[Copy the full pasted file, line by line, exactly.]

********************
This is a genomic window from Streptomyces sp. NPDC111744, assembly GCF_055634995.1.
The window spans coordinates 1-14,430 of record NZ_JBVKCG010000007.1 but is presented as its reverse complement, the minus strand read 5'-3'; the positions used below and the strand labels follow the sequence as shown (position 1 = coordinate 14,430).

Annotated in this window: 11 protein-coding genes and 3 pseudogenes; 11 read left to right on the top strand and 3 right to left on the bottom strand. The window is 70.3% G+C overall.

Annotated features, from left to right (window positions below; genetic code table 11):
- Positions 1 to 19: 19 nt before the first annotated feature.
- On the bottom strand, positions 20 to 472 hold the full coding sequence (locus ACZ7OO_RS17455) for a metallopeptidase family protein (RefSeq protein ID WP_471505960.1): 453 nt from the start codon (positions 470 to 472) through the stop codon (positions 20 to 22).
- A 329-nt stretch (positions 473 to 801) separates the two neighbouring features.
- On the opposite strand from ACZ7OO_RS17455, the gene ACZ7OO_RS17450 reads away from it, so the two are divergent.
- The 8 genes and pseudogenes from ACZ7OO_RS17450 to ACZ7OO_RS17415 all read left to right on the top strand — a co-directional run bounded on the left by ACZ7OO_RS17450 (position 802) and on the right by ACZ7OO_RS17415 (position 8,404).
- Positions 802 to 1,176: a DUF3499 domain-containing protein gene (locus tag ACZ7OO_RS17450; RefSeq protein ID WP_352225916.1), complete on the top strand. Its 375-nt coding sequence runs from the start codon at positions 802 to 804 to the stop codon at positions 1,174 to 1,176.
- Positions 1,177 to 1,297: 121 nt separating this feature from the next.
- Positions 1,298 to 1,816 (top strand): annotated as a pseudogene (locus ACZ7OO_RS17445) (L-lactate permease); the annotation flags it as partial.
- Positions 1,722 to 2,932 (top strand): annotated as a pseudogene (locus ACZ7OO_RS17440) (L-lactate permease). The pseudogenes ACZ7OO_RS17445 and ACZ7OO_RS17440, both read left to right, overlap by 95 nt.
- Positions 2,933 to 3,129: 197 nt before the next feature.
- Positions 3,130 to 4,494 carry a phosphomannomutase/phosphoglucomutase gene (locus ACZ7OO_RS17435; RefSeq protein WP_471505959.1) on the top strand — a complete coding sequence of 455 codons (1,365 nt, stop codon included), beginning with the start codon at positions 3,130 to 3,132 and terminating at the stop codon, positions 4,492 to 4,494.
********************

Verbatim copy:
This is a genomic window from Streptomyces sp. NPDC111744, assembly GCF_055634995.1.
The window spans coordinates 1-14,430 of record NZ_JBVKCG010000007.1 but is presented as its reverse complement, the minus strand read 5'-3'; the positions used below and the strand labels follow the sequence as shown (position 1 = coordinate 14,430).

Annotated in this window: 11 protein-coding genes and 3 pseudogenes; 11 read left to right on the top strand and 3 right to left on the bottom strand. The window is 70.3% G+C overall.

Annotated features, from left to right (window positions below; genetic code table 11):
- Positions 1 to 19: 19 nt before the first annotated feature.
- On the bottom strand, positions 20 to 472 hold the full coding sequence (locus ACZ7OO_RS17455) for a metallopeptidase family protein (RefSeq protein ID WP_471505960.1): 453 nt from the start codon (positions 470 to 472) through the stop codon (positions 20 to 22).
- A 329-nt stretch (positions 473 to 801) separates the two neighbouring features.
- On the opposite strand from ACZ7OO_RS17455, the gene ACZ7OO_RS17450 reads away from it, so the two are divergent.
- The 8 genes and pseudogenes from ACZ7OO_RS17450 to ACZ7OO_RS17415 all read left to right on the top strand — a co-directional run bounded on the left by ACZ7OO_RS17450 (position 802) and on the right by ACZ7OO_RS17415 (position 8,404).
- Positions 802 to 1,176: a DUF3499 domain-containing protein gene (locus tag ACZ7OO_RS17450; RefSeq protein ID WP_352225916.1), complete on the top strand. Its 375-nt coding sequence runs from the start codon at positions 802 to 804 to the stop codon at positions 1,174 to 1,176.
- Positions 1,177 to 1,297: 121 nt separating this feature from the next.
- Positions 1,298 to 1,816 (top strand): annotated as a pseudogene (locus ACZ7OO_RS17445) (L-lactate permease); the annotation flags it as partial.
- Positions 1,722 to 2,932 (top strand): annotated as a pseudogene (locus ACZ7OO_RS17440) (L-lactate permease). The pseudogenes ACZ7OO_RS17445 and ACZ7OO_RS17440, both read left to right, overlap by 95 nt.
- Positions 2,933 to 3,129: 197 nt before the next feature.
- Positions 3,130 to 4,494 carry a phosphomannomutase/phosphoglucomutase gene (locus ACZ7OO_RS17435; RefSeq protein WP_471505959.1) on the top strand — a complete coding sequence of 455 codons (1,365 nt, stop codon included), beginning with the start codon at positions 3,130 to 3,132 and terminating at the stop codon, positions 4,492 to 4,494.